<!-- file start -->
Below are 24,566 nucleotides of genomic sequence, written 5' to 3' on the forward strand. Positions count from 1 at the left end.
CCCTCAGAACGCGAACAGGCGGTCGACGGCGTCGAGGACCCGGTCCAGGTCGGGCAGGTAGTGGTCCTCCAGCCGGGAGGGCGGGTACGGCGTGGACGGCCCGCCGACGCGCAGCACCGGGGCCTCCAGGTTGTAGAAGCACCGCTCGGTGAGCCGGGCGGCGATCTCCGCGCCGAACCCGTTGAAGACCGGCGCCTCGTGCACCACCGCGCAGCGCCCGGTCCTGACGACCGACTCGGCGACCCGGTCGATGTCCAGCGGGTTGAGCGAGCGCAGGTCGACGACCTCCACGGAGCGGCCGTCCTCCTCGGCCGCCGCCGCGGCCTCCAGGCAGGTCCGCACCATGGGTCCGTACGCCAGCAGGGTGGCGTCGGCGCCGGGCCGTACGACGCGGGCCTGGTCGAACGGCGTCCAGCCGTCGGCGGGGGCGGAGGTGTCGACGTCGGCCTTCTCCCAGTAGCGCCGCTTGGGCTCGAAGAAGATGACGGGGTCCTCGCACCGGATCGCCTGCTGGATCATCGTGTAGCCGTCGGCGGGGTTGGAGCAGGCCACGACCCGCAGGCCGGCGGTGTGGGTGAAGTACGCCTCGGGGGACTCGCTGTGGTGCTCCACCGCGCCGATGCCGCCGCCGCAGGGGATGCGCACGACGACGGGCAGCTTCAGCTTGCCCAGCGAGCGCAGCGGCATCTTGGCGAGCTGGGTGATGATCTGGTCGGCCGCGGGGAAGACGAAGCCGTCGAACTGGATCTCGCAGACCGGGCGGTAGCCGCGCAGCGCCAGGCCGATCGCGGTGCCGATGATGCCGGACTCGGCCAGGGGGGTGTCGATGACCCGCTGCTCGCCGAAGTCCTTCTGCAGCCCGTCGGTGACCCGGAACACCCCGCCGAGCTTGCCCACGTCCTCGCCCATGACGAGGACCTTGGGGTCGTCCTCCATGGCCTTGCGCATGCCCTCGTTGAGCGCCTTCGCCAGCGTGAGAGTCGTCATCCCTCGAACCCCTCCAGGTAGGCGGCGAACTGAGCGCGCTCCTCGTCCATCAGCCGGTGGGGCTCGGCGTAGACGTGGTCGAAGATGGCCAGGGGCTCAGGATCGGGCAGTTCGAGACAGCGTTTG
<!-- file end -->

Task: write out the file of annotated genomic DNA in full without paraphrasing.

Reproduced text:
Below are 24,566 nucleotides of genomic sequence, written 5' to 3' on the forward strand. Positions count from 1 at the left end.
CCCTCAGAACGCGAACAGGCGGTCGACGGCGTCGAGGACCCGGTCCAGGTCGGGCAGGTAGTGGTCCTCCAGCCGGGAGGGCGGGTACGGCGTGGACGGCCCGCCGACGCGCAGCACCGGGGCCTCCAGGTTGTAGAAGCACCGCTCGGTGAGCCGGGCGGCGATCTCCGCGCCGAACCCGTTGAAGACCGGCGCCTCGTGCACCACCGCGCAGCGCCCGGTCCTGACGACCGACTCGGCGACCCGGTCGATGTCCAGCGGGTTGAGCGAGCGCAGGTCGACGACCTCCACGGAGCGGCCGTCCTCCTCGGCCGCCGCCGCGGCCTCCAGGCAGGTCCGCACCATGGGTCCGTACGCCAGCAGGGTGGCGTCGGCGCCGGGCCGTACGACGCGGGCCTGGTCGAACGGCGTCCAGCCGTCGGCGGGGGCGGAGGTGTCGACGTCGGCCTTCTCCCAGTAGCGCCGCTTGGGCTCGAAGAAGATGACGGGGTCCTCGCACCGGATCGCCTGCTGGATCATCGTGTAGCCGTCGGCGGGGTTGGAGCAGGCCACGACCCGCAGGCCGGCGGTGTGGGTGAAGTACGCCTCGGGGGACTCGCTGTGGTGCTCCACCGCGCCGATGCCGCCGCCGCAGGGGATGCGCACGACGACGGGCAGCTTCAGCTTGCCCAGCGAGCGCAGCGGCATCTTGGCGAGCTGGGTGATGATCTGGTCGGCCGCGGGGAAGACGAAGCCGTCGAACTGGATCTCGCAGACCGGGCGGTAGCCGCGCAGCGCCAGGCCGATCGCGGTGCCGATGATGCCGGACTCGGCCAGGGGGGTGTCGATGACCCGCTGCTCGCCGAAGTCCTTCTGCAGCCCGTCGGTGACCCGGAACACCCCGCCGAGCTTGCCCACGTCCTCGCCCATGACGAGGACCTTGGGGTCGTCCTCCATGGCCTTGCGCATGCCCTCGTTGAGCGCCTTCGCCAGCGTGAGAGTCGTCATCCCTCGAACCCCTCCAGGTAGGCGGCGAACTGAGCGCGCTCCTCGTCCATCAGCCGGTGGGGCTCGGCGTAGACGTGGTCGAAGATGGCCAGGGGCTCAGGATCGGGCAGTTCGAGACAGCGTTTG